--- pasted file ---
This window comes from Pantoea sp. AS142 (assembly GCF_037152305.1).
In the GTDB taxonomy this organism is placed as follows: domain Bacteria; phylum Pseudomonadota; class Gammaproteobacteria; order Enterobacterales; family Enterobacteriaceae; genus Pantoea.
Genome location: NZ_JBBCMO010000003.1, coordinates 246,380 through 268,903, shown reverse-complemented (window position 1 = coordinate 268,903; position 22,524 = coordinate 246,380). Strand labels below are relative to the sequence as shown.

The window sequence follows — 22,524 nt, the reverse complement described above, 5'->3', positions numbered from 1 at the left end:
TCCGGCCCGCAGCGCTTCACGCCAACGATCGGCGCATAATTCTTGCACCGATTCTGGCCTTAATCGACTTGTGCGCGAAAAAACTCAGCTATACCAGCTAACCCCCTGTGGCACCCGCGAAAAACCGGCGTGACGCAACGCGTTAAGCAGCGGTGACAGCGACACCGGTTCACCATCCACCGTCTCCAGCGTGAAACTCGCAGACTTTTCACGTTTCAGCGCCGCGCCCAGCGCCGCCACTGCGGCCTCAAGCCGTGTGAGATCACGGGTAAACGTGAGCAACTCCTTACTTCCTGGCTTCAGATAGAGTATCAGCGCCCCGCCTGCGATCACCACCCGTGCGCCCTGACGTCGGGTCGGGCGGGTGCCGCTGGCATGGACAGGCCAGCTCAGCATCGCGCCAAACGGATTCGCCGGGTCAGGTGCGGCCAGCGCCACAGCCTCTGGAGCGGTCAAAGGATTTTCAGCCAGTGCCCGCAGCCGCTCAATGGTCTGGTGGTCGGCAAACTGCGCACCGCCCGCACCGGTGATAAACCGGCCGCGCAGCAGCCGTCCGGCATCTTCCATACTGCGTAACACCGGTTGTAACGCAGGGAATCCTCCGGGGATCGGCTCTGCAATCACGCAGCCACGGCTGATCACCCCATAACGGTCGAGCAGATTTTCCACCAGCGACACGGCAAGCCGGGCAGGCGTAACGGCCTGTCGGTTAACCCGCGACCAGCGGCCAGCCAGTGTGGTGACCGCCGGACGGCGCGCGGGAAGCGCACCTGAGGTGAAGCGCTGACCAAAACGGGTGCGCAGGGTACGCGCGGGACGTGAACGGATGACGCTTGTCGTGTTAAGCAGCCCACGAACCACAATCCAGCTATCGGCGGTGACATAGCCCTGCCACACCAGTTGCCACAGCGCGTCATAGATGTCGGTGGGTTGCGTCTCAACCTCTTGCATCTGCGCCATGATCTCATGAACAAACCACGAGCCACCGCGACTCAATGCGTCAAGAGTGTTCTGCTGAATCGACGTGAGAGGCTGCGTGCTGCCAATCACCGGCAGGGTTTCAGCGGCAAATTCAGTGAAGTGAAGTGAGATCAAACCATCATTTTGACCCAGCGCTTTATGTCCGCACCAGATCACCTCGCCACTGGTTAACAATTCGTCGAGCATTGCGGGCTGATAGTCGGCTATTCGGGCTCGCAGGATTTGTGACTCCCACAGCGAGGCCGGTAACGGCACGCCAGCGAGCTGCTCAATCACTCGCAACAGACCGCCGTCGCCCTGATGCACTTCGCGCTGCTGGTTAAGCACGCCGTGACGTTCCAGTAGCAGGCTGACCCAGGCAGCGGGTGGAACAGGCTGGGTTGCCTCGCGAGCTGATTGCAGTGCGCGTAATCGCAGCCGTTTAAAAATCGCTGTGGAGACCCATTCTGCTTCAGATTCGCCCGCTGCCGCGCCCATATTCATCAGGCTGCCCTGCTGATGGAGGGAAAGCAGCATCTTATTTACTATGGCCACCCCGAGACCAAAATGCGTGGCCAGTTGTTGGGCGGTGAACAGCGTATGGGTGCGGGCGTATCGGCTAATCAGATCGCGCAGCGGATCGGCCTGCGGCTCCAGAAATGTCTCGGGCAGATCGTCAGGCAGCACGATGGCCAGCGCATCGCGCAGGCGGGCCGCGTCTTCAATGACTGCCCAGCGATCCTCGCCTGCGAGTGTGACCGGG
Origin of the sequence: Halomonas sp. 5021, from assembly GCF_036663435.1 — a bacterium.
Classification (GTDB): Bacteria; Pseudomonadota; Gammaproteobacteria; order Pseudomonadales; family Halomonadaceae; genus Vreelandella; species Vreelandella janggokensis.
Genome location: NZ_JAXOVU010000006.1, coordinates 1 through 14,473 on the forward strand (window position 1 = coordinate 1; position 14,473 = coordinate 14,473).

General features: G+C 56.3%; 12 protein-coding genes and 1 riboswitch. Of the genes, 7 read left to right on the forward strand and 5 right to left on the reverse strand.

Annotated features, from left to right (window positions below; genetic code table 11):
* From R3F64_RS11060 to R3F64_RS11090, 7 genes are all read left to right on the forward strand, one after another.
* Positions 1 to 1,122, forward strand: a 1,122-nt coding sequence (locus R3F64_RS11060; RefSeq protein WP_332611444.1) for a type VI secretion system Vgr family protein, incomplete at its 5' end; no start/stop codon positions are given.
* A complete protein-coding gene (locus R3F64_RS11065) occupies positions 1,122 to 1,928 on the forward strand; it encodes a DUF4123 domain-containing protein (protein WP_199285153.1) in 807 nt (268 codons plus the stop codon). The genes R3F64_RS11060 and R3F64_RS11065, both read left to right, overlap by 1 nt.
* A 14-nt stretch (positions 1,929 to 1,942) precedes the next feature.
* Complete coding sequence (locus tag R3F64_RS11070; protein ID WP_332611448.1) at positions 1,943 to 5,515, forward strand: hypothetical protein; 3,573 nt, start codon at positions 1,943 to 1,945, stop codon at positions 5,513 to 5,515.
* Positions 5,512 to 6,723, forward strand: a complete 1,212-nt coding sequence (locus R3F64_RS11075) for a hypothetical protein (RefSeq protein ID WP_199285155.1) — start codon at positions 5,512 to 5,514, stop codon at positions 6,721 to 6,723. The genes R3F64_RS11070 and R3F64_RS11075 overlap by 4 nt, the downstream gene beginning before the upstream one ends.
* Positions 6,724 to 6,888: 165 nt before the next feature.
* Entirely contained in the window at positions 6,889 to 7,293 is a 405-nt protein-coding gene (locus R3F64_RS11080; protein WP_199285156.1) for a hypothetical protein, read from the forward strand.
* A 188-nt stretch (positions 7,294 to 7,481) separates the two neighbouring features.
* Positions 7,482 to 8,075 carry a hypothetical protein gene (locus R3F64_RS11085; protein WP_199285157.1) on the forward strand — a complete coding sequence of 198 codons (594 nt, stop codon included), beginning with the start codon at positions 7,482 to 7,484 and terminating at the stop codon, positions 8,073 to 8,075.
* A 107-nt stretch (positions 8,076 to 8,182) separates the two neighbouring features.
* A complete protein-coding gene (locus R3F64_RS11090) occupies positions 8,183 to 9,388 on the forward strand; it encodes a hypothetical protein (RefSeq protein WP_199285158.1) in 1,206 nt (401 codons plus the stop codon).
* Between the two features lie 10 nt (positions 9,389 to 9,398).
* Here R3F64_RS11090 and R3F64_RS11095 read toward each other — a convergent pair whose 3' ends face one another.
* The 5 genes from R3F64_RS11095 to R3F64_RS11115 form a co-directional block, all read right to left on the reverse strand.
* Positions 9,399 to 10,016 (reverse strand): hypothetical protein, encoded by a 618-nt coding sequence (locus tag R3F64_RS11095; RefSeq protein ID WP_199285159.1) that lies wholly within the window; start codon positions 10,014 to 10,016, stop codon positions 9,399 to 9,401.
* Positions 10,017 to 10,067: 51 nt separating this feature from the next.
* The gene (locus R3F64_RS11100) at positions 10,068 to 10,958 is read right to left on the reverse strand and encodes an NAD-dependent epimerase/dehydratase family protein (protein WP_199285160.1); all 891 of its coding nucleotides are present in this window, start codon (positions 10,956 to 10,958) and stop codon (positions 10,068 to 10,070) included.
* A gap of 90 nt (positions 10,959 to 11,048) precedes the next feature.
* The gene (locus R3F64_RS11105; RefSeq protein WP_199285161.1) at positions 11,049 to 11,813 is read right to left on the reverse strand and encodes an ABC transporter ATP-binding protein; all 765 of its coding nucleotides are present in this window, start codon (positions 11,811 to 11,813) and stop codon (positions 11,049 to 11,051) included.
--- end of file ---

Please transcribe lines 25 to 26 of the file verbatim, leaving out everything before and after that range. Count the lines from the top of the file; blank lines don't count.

* The 5 genes from R3F64_RS11095 to R3F64_RS11115 form a co-directional block, all read right to left on the reverse strand.
* Positions 9,399 to 10,016 (reverse strand): hypothetical protein, encoded by a 618-nt coding sequence (locus tag R3F64_RS11095; RefSeq protein ID WP_199285159.1) that lies wholly within the window; start codon positions 10,014 to 10,016, stop codon positions 9,399 to 9,401.